For some people, life is a movement from bodily certainty or assurance to the removal of that certainty through dying and death. The body begins a given. It is ground, a place from which to proceed, except in moments when materiality asserts itself – cramps, allergies, stool habits, giving birth. Pain shakes that ground; chronic pain opens up a fault line, and another, and the maps get redrawn. This is how I conceptualize my experience, knowing that other experiences of disability begin and end quite differently.
I catalogue my history, resurrecting the particulars, because it’s the only way I know how to authentically materialize the body within disability theory. I admit that I mistrust texts that begin with the admission, “I have a disability,” without saying something about the experience: critical theory above all is not neutral; we come to these issues with a stake in them. People with “invisible” disabilities have a stake in asserting the bodily side of mind-body, to think through disability as corporeal. We nudge towards exteriority, scaling the outer rings of our mysteries, hoping to find others recognize us there. Because such disabilities are not identifiable to others by ready use of their senses, communication becomes that much more important. But pain levels verbal communication, distorts it, whereas verbal communication is privileged over bodily communication – one of the legacies of rationalism. In social and legal spheres, invisible disabilities can be easily dismissed, especially when they are classified as mental illnesses, displaced by endless questions of fact or facile psychologisms.
I insist on the materiality of my disability and, at the same time, I understand that it gets caught up in social meaning: disability arises out of the body meeting social conditions. Chronicity, which I take to be one of the key material conditions that distinguishes “disability” from “impairment,” can arise when illness or impairment is undertreated because of unequal access to healthcare and biases within medical practice. Research has shown disparities in treatment for women, people of color, and non-native English speakers – foregrounding the need to continue to work critical disability theory into other oppressions, and vice-versa. But we should be wary of simply binding up disability with other oppressions under the sign of ableism, such that ableism means everything and nothing.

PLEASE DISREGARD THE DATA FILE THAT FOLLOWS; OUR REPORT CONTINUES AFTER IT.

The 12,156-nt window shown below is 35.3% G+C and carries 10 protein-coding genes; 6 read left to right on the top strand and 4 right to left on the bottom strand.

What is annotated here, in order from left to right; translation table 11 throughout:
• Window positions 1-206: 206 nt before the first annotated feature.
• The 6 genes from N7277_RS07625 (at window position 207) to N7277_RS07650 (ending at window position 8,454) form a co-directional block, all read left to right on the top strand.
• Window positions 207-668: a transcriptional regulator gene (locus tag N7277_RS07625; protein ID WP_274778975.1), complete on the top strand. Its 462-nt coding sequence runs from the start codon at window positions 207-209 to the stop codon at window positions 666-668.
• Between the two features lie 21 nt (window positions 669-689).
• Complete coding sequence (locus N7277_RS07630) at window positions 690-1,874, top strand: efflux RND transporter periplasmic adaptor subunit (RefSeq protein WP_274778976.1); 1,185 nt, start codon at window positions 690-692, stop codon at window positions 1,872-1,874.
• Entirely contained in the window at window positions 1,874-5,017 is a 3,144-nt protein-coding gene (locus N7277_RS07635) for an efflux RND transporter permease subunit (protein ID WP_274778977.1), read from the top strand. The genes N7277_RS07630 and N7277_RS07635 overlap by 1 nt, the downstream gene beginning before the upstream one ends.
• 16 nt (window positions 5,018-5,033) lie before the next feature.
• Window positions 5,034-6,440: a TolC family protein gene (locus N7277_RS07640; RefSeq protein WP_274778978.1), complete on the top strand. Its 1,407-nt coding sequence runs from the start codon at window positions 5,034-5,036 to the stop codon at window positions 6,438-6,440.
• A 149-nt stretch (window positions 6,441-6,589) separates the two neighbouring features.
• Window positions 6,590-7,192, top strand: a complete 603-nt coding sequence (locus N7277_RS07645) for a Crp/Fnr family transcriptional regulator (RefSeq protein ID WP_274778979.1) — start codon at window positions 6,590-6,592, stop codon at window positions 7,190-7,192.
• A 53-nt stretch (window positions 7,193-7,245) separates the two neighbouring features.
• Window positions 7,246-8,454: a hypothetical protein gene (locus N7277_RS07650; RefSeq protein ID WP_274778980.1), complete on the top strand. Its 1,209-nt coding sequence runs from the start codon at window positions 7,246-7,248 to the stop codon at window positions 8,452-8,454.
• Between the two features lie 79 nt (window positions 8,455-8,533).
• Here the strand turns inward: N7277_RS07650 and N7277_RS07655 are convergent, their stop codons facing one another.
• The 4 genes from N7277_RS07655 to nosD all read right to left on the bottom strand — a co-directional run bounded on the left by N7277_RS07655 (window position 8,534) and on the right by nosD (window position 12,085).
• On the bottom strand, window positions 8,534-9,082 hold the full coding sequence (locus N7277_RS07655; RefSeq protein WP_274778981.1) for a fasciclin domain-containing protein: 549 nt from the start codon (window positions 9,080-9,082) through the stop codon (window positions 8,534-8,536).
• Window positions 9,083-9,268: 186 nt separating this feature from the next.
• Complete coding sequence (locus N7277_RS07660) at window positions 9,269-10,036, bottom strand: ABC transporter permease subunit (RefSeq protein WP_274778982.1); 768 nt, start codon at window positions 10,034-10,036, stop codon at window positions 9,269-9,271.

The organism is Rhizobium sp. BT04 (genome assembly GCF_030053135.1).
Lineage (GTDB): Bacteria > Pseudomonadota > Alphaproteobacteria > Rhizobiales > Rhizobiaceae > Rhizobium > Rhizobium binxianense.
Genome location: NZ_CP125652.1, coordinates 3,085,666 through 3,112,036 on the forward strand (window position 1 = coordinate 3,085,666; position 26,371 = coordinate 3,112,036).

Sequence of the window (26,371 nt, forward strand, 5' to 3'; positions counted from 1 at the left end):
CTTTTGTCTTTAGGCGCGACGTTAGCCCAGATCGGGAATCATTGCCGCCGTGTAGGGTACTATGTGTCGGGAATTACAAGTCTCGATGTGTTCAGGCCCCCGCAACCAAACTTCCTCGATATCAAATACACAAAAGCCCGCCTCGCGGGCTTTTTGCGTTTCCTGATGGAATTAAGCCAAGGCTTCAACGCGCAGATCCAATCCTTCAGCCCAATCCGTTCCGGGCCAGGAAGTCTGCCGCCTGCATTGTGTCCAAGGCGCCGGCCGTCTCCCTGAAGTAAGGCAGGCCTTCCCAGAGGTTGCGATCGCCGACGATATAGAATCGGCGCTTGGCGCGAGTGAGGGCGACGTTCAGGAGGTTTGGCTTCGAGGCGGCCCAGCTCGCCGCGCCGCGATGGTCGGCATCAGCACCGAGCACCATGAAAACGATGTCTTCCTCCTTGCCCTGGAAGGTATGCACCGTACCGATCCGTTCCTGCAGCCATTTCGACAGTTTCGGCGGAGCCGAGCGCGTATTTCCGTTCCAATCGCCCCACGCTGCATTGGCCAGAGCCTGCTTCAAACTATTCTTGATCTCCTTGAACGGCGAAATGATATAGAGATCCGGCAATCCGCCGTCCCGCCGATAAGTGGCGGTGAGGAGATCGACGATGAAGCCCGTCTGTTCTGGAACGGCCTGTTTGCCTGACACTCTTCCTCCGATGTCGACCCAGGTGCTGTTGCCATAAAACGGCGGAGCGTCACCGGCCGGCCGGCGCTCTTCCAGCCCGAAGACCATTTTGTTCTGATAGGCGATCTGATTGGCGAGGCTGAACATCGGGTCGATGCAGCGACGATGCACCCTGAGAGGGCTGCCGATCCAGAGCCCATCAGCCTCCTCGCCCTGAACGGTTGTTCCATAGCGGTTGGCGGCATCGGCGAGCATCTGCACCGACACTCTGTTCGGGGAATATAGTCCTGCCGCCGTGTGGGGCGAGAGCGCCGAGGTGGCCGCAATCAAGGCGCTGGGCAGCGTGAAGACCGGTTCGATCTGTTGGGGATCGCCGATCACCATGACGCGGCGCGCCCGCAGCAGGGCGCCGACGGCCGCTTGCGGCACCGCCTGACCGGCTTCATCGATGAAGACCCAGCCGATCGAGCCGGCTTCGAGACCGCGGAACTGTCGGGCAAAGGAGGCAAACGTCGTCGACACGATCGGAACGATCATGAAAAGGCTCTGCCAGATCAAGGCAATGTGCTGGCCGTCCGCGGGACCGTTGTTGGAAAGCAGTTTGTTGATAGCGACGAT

Equipment use is often metonymic for disability. The problem with this metonymy – and I’m thinking of the international sign for access – is that it can delegitimize less obvious forms of disability, rendering “disability” as that which is knowable, comprehensible, and “fixable.” Images of athletes in wheelchairs get used for a new kind of ableist normativity, one of disability that overcomes itself, calling into question “disability” and reasserting ideals of virility and strength. And these images, paired with captions like “The Ability in Disability,” set up unreasonable expectations for the persons photographed – that they should function like oracles, otherworldly beings who survived the worst that could happen — as well as for persons whose disabilities equate to a lack of energy, a lack of strength.
Despite persuasive theorizations like Alison Kafer’s that “claiming crip” – a reclamation of the pejorative “cripple” — “can be a way of acknowledging that we all have bodies and minds with shifting abilities,” I reject the crip appellation for myself (p. 13).[ii] When Kafer writes about its meaning as extending to invisible disabilities, inclusive of them, I understand that my disability gnaws at the edges of what crip means. If I am included, it’s because I am given a benefit — the benefit of doubt.
If I have one certainty, it is my body, my own body, myself. The knowledge of me is a chemical taste on my tongue.
[i] The letter was originally a blog post, but now appears at http://www.igliving.com/Assets/IGL/eMagazine/IGL_2013-10_Online-Issue/files/12.html
[ii] Kafer, Alison. Feminist, Queer, Crip. Bloomington: Indiana University Press, 2013. Print.
AMarie Houser is a writer, editor, and explorer of wilds and nonhuman worlds. Her creative work has appeared in various print and online journals. She has been lucky enough to receive grants for her writing and performance art.